The "Why?" of their financial choices. What’s of core importance to the client? I use a version of George Kinder’s famous three questions.
Exploration: This meeting takes place mostly in RightCapital.
First I confirm the data we have (so no “garbage in, garbage out”), which always leads to some sort of deeper conversation about...something, be it spending, or a goal, or savings habits.
We review their net worth. Many of clients have never thought of their money in terms of net worth. They either don’t think of their money in any particular way or they think of it in terms of income and expenses on a monthly basis. So, again, conversation starter!
This all leads up to using RightCapital to illustrate various paths their lives could take. I start by showing some scenarios of my choice, and encourage them to tell me what other scenarios they’d like to see. As I became more competent in RightCapital, it became simple to illustrate whatever the client wanted to see, on the fly. This helps us all see what changes they need to make to support a particular future. Or what future they’ll have if they make certain choices now. It’s play time. Clients really get into it. They often comment that, for the first time, they really grasp how all the bits and pieces work together.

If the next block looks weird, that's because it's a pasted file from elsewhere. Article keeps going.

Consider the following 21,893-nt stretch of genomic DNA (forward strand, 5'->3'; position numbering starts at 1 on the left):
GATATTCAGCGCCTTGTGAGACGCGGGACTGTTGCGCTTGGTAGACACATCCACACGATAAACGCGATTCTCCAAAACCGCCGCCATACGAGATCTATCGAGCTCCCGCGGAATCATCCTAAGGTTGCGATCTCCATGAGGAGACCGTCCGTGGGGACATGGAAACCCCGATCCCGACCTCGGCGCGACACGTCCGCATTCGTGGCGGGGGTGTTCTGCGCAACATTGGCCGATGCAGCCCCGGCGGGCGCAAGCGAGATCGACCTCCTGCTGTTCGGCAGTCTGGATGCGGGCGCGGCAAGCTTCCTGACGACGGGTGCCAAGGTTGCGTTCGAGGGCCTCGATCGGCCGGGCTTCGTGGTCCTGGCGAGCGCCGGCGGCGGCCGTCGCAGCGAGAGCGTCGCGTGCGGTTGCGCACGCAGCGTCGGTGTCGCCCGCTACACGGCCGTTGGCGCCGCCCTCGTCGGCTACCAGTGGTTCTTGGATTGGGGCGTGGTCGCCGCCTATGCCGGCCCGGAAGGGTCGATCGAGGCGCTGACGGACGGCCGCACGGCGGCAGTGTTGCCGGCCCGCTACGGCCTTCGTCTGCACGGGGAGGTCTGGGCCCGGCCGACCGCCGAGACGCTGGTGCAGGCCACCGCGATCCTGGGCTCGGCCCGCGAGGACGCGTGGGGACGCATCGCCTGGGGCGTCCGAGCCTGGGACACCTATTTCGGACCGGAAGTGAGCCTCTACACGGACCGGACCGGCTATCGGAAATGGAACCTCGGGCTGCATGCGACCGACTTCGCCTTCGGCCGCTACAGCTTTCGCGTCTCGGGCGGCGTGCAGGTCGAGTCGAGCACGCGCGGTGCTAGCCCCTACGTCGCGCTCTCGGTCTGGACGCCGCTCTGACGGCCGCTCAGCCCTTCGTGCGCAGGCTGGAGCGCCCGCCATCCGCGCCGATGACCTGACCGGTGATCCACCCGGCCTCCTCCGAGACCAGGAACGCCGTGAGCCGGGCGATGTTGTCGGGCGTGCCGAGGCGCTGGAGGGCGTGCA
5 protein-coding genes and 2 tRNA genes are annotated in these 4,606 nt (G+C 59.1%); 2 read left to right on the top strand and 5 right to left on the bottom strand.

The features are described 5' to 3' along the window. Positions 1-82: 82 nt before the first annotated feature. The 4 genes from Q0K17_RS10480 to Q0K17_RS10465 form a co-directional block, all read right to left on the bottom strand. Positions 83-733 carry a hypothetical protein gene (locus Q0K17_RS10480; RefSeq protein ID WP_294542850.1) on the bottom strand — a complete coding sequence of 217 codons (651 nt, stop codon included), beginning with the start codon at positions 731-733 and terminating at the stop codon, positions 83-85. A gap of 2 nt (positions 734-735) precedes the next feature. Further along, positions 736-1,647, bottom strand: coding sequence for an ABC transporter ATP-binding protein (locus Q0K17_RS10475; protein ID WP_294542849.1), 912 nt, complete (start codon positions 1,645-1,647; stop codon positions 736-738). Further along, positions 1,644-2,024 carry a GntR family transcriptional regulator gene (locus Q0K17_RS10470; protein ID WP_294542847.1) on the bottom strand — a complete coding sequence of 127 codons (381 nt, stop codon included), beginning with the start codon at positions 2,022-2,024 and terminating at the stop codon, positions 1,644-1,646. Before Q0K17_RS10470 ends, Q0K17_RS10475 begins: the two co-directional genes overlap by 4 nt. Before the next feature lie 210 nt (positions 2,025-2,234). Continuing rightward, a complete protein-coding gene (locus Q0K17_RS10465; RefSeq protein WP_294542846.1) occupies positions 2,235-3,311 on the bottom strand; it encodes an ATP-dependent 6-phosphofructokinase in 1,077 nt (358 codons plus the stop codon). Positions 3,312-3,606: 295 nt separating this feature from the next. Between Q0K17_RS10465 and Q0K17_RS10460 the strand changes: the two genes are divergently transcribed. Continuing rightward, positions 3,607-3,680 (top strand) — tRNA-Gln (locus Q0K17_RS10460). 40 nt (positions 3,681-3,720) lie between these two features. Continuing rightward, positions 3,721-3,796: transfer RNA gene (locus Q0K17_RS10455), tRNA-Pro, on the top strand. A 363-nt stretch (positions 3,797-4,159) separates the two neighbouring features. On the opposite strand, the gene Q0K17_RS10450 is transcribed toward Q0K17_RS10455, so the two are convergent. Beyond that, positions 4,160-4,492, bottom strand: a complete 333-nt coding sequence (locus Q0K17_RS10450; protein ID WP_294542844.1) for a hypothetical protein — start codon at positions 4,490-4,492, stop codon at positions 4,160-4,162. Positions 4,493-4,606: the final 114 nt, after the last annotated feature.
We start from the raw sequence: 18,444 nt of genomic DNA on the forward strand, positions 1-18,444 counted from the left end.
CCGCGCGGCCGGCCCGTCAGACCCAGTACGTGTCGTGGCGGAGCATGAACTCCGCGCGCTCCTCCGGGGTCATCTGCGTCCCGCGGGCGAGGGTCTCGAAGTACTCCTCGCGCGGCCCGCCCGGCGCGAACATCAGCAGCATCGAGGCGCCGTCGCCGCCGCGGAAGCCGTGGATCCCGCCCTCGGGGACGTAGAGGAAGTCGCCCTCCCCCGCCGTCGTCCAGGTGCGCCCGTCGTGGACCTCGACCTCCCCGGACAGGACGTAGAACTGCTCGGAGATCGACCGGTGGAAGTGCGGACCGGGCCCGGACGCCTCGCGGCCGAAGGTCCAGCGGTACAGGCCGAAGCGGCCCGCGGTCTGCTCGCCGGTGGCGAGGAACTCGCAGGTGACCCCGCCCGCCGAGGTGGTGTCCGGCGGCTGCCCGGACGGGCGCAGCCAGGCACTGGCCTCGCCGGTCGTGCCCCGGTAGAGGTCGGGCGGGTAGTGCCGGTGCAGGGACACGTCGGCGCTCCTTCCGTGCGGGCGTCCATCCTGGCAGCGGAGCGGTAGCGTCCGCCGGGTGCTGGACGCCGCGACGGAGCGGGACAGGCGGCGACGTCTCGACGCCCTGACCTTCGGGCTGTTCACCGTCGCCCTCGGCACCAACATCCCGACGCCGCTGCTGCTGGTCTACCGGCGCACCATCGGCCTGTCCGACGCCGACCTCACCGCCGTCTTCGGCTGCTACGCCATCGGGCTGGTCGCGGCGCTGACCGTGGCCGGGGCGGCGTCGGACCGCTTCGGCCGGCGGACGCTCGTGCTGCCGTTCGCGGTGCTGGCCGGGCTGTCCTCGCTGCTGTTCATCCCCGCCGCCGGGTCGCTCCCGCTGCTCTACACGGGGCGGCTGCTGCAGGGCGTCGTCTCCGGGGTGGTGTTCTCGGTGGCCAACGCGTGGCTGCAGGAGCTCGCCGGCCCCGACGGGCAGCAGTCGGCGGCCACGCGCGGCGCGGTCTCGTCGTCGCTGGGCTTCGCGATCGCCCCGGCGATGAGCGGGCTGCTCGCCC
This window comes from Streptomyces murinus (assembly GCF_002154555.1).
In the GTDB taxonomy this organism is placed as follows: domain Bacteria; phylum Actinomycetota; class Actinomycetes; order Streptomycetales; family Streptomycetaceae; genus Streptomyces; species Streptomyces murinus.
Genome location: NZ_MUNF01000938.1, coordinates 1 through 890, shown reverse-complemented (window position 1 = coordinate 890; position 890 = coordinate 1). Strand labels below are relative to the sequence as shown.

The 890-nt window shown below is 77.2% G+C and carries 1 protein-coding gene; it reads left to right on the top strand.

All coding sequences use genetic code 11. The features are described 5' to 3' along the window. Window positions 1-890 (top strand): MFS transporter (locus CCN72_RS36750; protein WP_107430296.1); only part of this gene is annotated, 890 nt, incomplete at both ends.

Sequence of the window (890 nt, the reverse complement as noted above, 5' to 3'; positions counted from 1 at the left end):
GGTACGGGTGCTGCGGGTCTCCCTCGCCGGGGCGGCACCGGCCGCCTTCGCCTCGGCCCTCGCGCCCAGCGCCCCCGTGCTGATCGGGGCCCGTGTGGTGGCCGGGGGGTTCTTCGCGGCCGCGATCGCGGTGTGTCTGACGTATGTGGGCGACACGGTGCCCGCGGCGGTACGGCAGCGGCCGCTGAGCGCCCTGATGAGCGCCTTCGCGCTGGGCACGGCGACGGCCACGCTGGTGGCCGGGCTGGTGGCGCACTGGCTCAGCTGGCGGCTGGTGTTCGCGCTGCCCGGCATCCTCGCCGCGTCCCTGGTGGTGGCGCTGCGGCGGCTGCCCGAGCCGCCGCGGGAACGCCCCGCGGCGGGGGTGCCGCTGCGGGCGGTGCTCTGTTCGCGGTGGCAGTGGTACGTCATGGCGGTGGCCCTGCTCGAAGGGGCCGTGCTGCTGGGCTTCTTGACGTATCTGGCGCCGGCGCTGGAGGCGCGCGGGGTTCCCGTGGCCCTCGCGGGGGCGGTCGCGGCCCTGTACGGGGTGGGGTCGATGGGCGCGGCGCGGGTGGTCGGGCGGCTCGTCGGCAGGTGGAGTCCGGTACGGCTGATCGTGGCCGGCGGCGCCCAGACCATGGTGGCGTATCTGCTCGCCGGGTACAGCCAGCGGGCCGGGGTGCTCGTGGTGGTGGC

For this meeting, my team drafts a written financial plan, focused on goals, the high-level strategies to achieve those goals, and next steps. In the meeting, the client and I walk through it, editing and rearranging as we go, depending on what resonates with the client and what has changed, even since the last meeting. We end up with a plan that the client can feel invested in (pardon the pun), and motivated to follow, because they helped create it.
After that initial planning process, we schedule two or three meetings with the client for the remainder of the year, during which we will work on some of the major topics we just discussed. We also have an annual renewal meeting. And I encourage clients to reach out to me—for an email, phone call, or meeting—whenever questions or decisions arise. Some clients do this a little, and some clients really take advantage of it. Which I love. It makes the relationship and the results of our work so much stronger.
How does technology help your practice?
There’s the obvious benefit of saving time (and therefore money). Using a scheduling tool instead of the endless email back-and-forth, for example.
It provides a better, tailored client experience. Especially working with people in the tech industry, I simply could not send them physical paperwork, even if I wanted. It’d be a cultural misfire. Good examples of this are Docusign and Google Forms.